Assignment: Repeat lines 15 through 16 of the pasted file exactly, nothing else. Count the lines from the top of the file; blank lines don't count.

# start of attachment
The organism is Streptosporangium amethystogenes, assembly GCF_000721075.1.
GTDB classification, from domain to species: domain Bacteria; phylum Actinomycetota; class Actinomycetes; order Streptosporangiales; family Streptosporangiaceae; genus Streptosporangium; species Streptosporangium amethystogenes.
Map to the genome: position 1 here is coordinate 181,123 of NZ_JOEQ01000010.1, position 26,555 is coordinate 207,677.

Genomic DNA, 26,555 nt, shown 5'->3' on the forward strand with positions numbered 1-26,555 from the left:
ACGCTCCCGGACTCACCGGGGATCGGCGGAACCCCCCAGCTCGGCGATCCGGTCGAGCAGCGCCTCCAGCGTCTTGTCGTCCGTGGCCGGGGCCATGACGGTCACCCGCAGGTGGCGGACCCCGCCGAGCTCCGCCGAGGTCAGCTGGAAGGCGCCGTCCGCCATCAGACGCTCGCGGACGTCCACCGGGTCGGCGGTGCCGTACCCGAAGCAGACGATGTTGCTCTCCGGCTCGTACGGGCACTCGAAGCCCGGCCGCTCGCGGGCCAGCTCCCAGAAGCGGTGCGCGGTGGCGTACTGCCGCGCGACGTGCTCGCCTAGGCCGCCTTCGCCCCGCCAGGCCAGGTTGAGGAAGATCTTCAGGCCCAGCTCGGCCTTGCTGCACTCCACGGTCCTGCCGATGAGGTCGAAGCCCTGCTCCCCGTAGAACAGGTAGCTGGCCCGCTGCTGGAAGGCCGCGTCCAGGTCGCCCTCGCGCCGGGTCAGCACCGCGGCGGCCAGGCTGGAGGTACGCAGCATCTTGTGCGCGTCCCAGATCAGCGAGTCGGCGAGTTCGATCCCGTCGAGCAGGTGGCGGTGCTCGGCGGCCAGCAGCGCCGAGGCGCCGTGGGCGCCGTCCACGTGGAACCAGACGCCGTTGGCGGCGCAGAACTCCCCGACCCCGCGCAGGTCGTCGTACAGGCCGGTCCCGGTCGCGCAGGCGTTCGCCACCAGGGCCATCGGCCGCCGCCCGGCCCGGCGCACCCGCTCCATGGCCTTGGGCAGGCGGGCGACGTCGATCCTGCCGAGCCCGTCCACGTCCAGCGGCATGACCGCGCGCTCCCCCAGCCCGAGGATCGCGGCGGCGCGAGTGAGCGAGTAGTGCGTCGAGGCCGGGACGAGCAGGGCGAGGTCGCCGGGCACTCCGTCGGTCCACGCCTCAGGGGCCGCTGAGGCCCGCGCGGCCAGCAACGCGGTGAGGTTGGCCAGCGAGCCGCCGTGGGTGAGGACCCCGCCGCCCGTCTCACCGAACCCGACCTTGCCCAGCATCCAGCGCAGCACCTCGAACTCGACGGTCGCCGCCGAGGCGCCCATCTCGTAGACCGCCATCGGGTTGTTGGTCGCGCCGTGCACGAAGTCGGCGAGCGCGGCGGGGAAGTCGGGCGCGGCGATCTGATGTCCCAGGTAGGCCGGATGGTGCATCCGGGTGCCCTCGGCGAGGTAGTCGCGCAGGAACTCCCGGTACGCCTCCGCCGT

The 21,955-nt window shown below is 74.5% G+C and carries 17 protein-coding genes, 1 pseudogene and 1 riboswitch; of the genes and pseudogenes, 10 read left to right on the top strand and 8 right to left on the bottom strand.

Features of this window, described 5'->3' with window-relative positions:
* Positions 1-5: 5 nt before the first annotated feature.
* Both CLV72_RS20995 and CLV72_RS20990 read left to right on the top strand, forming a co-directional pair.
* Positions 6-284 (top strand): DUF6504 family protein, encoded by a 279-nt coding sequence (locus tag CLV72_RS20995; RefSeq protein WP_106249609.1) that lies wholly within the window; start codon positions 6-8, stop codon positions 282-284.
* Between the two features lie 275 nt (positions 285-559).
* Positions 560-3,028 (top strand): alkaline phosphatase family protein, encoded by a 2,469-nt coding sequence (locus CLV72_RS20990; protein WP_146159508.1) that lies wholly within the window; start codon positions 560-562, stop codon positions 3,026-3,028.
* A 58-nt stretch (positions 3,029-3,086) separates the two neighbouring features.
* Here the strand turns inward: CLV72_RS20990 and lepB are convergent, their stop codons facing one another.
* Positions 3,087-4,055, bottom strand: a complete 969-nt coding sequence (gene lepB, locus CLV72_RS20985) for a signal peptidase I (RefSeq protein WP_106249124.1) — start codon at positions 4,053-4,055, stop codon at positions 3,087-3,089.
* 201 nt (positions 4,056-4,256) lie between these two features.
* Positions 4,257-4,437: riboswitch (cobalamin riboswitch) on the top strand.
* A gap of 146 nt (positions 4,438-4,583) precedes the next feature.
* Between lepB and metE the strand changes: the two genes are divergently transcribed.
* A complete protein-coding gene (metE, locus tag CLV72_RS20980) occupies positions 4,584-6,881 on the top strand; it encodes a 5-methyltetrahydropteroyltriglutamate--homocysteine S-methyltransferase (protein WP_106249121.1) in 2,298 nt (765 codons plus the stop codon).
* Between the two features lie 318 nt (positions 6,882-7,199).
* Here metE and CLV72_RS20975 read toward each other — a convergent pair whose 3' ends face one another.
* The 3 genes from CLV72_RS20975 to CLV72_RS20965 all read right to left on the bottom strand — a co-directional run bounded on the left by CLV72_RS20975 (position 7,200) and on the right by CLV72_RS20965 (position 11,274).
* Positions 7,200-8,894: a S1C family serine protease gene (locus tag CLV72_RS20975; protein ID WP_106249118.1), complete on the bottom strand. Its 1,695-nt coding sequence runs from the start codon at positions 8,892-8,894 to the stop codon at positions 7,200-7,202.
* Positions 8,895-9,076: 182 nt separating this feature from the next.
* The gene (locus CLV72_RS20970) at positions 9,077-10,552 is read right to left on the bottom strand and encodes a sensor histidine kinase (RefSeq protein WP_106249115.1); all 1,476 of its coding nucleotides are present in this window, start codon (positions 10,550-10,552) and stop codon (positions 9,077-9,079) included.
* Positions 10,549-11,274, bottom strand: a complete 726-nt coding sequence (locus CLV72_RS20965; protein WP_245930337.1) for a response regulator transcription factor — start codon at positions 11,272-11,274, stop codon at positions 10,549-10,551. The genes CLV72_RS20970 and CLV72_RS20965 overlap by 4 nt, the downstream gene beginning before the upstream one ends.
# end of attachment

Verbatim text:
* Positions 3,087-4,055, bottom strand: a complete 969-nt coding sequence (gene lepB, locus CLV72_RS20985) for a signal peptidase I (RefSeq protein WP_106249124.1) — start codon at positions 4,053-4,055, stop codon at positions 3,087-3,089.
* 201 nt (positions 4,056-4,256) lie between these two features.